Sometimes the best way to plan your future is to get an angle on the past, historians say and for kids, the past is all prehistory, since it predates their arrival on the scene. That may make it the best place to start.

The way archeologist Steve Shepard tells it, your back yard may be riddled with artifacts that, with a little digging, could teach us much about how our predecessors on the Potomac lived. "It's not even necessary to dig this stuff out," says the assistant director to Alexandria's Archeological Research Center, "since everything from erosion, roots and construction to plain old rain brings it to the surface." Some 96 different prehistoric sites have been located within the city limits of Alexandria alone, and Shepard believes that sharp-eyed searchers could turn up "chips, flakes, arrowheads or colonial trash" nearly anywhere in the area.

But don't do it, he says: "You can really mess up precious archeological messages from the material's environment."

He applies this warning with the force of a lifesaving tourniquet: "Do not disturb any site you have found. If you think you've located something historic or prehistoric, call the Alexandria Research Preservation Office if you live in this city [750-5798] or Rex Wilson, senior archeologist at the National Trust for Historic Preservation [673-4000], and we'll tell you what to do."

The Historic Preservation Office of D.C.'s Department of Housing and Community Development is particularly adept at coping with trash from the past. A new law requires that an archeological statement be filed for every federally funded construction; the office is responsible for this in the District.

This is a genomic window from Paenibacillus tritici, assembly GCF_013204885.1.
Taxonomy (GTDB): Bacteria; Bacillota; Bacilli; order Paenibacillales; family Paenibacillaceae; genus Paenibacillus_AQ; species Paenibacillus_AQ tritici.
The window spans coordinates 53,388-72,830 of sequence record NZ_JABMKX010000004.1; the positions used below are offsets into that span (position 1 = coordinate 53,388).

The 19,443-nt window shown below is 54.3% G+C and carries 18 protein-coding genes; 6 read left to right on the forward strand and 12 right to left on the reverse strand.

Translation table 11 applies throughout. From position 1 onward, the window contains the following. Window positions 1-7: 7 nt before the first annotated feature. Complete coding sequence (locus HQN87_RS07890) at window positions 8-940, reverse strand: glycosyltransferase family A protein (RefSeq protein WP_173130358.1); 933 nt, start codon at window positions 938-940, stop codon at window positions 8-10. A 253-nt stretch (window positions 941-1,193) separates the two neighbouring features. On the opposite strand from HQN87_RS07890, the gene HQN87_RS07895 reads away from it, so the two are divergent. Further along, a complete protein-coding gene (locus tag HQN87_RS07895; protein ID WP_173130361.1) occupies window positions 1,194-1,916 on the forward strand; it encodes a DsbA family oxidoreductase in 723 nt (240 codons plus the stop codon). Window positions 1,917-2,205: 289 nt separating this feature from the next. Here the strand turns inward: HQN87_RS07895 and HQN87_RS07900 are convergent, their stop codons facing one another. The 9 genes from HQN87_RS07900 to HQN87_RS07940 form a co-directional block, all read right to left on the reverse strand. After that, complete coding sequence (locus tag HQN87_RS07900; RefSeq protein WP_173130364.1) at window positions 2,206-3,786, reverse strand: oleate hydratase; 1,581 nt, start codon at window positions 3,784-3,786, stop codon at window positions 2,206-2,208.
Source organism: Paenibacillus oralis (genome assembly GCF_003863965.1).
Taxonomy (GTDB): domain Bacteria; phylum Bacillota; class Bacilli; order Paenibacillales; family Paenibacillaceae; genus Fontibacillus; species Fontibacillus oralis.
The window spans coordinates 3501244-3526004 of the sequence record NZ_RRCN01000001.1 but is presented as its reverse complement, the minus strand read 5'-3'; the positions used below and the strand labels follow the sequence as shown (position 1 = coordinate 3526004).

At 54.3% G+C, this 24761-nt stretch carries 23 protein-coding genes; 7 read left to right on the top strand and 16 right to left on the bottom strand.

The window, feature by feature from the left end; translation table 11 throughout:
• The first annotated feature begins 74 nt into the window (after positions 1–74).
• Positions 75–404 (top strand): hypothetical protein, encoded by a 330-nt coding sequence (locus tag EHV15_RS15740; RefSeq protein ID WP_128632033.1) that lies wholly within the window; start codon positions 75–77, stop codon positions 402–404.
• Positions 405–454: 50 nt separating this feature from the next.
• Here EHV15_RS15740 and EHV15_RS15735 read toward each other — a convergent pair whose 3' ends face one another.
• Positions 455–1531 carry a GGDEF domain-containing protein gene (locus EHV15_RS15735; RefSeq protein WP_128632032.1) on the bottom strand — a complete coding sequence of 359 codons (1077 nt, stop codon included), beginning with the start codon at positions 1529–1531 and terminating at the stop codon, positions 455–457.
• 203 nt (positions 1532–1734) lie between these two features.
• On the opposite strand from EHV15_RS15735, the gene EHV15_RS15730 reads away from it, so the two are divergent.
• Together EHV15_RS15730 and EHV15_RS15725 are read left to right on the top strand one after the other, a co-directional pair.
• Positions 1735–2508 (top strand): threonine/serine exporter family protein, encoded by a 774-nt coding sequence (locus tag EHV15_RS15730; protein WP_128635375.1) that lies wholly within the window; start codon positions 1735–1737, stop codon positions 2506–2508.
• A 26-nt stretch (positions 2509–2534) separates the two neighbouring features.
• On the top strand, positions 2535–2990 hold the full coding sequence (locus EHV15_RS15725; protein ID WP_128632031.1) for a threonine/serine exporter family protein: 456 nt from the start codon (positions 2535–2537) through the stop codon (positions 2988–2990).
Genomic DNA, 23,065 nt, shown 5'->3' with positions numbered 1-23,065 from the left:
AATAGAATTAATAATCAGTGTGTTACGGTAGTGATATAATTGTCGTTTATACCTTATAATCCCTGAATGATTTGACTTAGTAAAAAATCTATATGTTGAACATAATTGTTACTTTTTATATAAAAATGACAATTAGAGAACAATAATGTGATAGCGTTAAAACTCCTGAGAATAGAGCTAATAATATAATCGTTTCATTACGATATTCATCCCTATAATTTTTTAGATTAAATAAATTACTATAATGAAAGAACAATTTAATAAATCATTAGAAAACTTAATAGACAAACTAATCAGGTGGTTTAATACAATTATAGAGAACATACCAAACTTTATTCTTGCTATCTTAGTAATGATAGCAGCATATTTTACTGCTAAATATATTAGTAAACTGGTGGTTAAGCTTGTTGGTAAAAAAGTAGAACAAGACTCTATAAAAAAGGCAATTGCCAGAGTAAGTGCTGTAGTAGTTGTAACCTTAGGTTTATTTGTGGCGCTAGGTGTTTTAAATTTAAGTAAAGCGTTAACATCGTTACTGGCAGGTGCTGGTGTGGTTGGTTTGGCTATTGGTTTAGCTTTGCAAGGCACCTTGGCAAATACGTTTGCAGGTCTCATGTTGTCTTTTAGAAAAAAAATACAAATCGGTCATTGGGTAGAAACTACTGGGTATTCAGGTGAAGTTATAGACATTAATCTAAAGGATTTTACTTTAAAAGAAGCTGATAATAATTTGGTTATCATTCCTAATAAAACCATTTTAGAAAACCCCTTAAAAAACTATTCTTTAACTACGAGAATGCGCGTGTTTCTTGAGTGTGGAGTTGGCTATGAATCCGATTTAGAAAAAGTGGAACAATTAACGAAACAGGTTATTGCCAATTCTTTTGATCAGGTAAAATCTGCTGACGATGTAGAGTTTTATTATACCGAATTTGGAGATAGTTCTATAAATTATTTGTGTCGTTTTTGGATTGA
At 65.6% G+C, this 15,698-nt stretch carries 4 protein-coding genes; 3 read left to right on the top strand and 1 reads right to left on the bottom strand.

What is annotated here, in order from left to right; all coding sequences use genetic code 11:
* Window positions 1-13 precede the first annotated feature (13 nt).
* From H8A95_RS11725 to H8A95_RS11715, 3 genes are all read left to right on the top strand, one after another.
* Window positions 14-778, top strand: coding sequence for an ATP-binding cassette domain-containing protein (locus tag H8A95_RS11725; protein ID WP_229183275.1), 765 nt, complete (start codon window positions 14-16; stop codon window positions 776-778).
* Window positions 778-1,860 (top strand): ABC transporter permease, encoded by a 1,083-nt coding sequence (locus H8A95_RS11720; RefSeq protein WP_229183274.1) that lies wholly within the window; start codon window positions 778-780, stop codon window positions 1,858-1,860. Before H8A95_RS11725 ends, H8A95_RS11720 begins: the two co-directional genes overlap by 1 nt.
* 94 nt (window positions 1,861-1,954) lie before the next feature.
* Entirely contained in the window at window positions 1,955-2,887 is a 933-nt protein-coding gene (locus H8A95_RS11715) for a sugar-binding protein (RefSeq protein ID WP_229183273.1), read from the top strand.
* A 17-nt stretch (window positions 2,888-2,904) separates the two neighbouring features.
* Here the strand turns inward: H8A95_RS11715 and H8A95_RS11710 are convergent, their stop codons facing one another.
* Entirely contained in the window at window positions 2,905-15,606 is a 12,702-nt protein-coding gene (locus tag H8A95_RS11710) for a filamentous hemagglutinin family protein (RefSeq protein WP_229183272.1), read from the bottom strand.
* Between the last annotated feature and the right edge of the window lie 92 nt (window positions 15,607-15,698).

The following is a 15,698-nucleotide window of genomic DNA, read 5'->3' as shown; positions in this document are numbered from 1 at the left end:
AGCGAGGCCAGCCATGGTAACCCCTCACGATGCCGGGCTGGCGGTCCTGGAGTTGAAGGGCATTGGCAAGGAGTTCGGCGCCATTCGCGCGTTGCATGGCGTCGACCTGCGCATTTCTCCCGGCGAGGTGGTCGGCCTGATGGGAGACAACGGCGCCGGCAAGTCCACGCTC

Geoff Gyrisco, at that office (724-8790), can tell you what digs are on each month; just now, he's following work under the old Willard Hotel and in the Navy Yard Annex along Metro's Green Line. If you hit him on the right day, you might be able to trot your tots down to a dig and see prehistoric stone flakes, Federal-period foundations or something as exciting as a recent find in Mitchell Park -- the start of a 1790 house owned by the German Empire, and seized by our government during World War I as "alien enemy property."

Digging up arrowheads and bodies is only part of archeology, however. Most of the science relies on asking basic questions about human behavior, and using the past's scanty clues to solve mysteries that would baffle whodunit connoisseurs."Some we just never solve," admits Shephard, "like the loaded gun we found in an abandoned well. The rifle's butt was busted, but the gun was perfectly usable, and ready to shoot." Was there a fight? Or was it owned by a rich man, who didn't consider the rifle worth repairing and inadvertently left it loaded? Maybe the rifle is a missing clue to a long-forgotten murder, a weapon quickly stashed down the old well.

Less dramatic questions than these -- but more practical, as far as the archeologist and interested amateur are concerned -- revolve around the way land, food, clothing and material goods are made, used and stored Shephard advises children, and even their parents, to take a fresh look at their own homes and neighborhoods and then travel to one of Washington's plentiful "living history" experiments, applying the same questions and comparing the results: